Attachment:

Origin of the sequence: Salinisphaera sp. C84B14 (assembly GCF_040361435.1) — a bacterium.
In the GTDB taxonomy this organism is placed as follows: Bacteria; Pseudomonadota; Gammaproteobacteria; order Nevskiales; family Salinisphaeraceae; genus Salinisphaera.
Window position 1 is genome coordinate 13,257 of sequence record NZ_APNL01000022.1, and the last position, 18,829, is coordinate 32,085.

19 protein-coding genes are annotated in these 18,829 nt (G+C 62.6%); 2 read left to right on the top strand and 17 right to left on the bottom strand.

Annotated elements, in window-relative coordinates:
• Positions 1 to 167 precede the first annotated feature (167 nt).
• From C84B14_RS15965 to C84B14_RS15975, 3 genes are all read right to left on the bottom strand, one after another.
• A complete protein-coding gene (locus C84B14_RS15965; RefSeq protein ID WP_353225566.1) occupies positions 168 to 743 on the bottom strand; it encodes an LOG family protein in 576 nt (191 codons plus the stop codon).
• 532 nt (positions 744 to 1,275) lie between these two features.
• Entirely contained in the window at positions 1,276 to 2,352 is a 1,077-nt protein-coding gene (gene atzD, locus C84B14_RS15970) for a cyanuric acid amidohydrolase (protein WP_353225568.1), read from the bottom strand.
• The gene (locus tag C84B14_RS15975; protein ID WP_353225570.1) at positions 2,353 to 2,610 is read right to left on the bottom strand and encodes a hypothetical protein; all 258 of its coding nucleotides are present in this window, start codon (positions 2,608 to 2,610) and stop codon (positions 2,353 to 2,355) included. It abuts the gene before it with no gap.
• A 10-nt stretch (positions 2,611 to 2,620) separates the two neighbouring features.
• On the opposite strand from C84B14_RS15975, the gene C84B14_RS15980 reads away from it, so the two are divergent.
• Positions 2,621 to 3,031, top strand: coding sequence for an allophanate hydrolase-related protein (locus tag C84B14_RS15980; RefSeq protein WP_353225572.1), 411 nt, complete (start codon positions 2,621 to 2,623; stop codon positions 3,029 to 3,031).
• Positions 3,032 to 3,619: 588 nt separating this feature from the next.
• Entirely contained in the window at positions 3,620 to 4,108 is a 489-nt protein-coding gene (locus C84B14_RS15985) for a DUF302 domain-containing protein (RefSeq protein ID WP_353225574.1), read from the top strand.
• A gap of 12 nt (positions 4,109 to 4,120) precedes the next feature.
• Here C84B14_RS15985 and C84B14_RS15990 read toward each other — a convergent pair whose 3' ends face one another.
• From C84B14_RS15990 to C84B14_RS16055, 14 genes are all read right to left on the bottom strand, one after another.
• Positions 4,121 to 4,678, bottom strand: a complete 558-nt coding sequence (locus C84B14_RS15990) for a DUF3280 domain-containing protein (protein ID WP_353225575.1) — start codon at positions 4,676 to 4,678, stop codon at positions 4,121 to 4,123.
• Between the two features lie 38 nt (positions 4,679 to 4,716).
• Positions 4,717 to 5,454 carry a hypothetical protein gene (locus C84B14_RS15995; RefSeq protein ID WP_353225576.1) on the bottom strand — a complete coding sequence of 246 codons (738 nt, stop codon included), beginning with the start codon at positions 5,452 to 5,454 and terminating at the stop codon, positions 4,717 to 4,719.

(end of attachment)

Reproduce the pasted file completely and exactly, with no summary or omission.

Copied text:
Origin of the sequence: Salinisphaera sp. C84B14 (assembly GCF_040361435.1) — a bacterium.
In the GTDB taxonomy this organism is placed as follows: Bacteria; Pseudomonadota; Gammaproteobacteria; order Nevskiales; family Salinisphaeraceae; genus Salinisphaera.
Window position 1 is genome coordinate 13,257 of sequence record NZ_APNL01000022.1, and the last position, 18,829, is coordinate 32,085.

19 protein-coding genes are annotated in these 18,829 nt (G+C 62.6%); 2 read left to right on the top strand and 17 right to left on the bottom strand.

Annotated elements, in window-relative coordinates:
• Positions 1 to 167 precede the first annotated feature (167 nt).
• From C84B14_RS15965 to C84B14_RS15975, 3 genes are all read right to left on the bottom strand, one after another.
• A complete protein-coding gene (locus C84B14_RS15965; RefSeq protein ID WP_353225566.1) occupies positions 168 to 743 on the bottom strand; it encodes an LOG family protein in 576 nt (191 codons plus the stop codon).
• 532 nt (positions 744 to 1,275) lie between these two features.
• Entirely contained in the window at positions 1,276 to 2,352 is a 1,077-nt protein-coding gene (gene atzD, locus C84B14_RS15970) for a cyanuric acid amidohydrolase (protein WP_353225568.1), read from the bottom strand.
• The gene (locus tag C84B14_RS15975; protein ID WP_353225570.1) at positions 2,353 to 2,610 is read right to left on the bottom strand and encodes a hypothetical protein; all 258 of its coding nucleotides are present in this window, start codon (positions 2,608 to 2,610) and stop codon (positions 2,353 to 2,355) included. It abuts the gene before it with no gap.
• A 10-nt stretch (positions 2,611 to 2,620) separates the two neighbouring features.
• On the opposite strand from C84B14_RS15975, the gene C84B14_RS15980 reads away from it, so the two are divergent.
• Positions 2,621 to 3,031, top strand: coding sequence for an allophanate hydrolase-related protein (locus tag C84B14_RS15980; RefSeq protein WP_353225572.1), 411 nt, complete (start codon positions 2,621 to 2,623; stop codon positions 3,029 to 3,031).
• Positions 3,032 to 3,619: 588 nt separating this feature from the next.
• Entirely contained in the window at positions 3,620 to 4,108 is a 489-nt protein-coding gene (locus C84B14_RS15985) for a DUF302 domain-containing protein (RefSeq protein ID WP_353225574.1), read from the top strand.
• A gap of 12 nt (positions 4,109 to 4,120) precedes the next feature.
• Here C84B14_RS15985 and C84B14_RS15990 read toward each other — a convergent pair whose 3' ends face one another.
• From C84B14_RS15990 to C84B14_RS16055, 14 genes are all read right to left on the bottom strand, one after another.
• Positions 4,121 to 4,678, bottom strand: a complete 558-nt coding sequence (locus C84B14_RS15990) for a DUF3280 domain-containing protein (protein ID WP_353225575.1) — start codon at positions 4,676 to 4,678, stop codon at positions 4,121 to 4,123.
• Between the two features lie 38 nt (positions 4,679 to 4,716).
• Positions 4,717 to 5,454 carry a hypothetical protein gene (locus C84B14_RS15995; RefSeq protein ID WP_353225576.1) on the bottom strand — a complete coding sequence of 246 codons (738 nt, stop codon included), beginning with the start codon at positions 5,452 to 5,454 and terminating at the stop codon, positions 4,717 to 4,719.